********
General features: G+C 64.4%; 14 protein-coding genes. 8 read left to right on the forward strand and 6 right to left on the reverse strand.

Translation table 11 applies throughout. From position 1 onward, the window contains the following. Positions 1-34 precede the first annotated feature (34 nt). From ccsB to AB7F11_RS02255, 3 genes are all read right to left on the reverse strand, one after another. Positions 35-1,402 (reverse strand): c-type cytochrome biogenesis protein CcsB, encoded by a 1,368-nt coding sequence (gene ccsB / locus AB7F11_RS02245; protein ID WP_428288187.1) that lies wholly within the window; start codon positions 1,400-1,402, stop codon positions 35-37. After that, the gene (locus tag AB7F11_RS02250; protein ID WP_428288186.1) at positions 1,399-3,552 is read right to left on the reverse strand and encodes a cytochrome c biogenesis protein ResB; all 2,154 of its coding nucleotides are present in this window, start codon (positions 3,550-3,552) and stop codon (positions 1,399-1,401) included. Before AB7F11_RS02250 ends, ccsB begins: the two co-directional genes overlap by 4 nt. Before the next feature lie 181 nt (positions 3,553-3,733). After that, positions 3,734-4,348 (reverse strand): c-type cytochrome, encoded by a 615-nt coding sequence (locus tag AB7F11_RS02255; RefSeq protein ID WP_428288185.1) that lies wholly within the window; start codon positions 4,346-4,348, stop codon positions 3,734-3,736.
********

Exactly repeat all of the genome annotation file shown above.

General features: G+C 64.4%; 14 protein-coding genes. 8 read left to right on the forward strand and 6 right to left on the reverse strand.

Translation table 11 applies throughout. From position 1 onward, the window contains the following. Positions 1-34 precede the first annotated feature (34 nt). From ccsB to AB7F11_RS02255, 3 genes are all read right to left on the reverse strand, one after another. Positions 35-1,402 (reverse strand): c-type cytochrome biogenesis protein CcsB, encoded by a 1,368-nt coding sequence (gene ccsB / locus AB7F11_RS02245; protein ID WP_428288187.1) that lies wholly within the window; start codon positions 1,400-1,402, stop codon positions 35-37. After that, the gene (locus tag AB7F11_RS02250; protein ID WP_428288186.1) at positions 1,399-3,552 is read right to left on the reverse strand and encodes a cytochrome c biogenesis protein ResB; all 2,154 of its coding nucleotides are present in this window, start codon (positions 3,550-3,552) and stop codon (positions 1,399-1,401) included. Before AB7F11_RS02250 ends, ccsB begins: the two co-directional genes overlap by 4 nt. Before the next feature lie 181 nt (positions 3,553-3,733). After that, positions 3,734-4,348 (reverse strand): c-type cytochrome, encoded by a 615-nt coding sequence (locus tag AB7F11_RS02255; RefSeq protein ID WP_428288185.1) that lies wholly within the window; start codon positions 4,346-4,348, stop codon positions 3,734-3,736.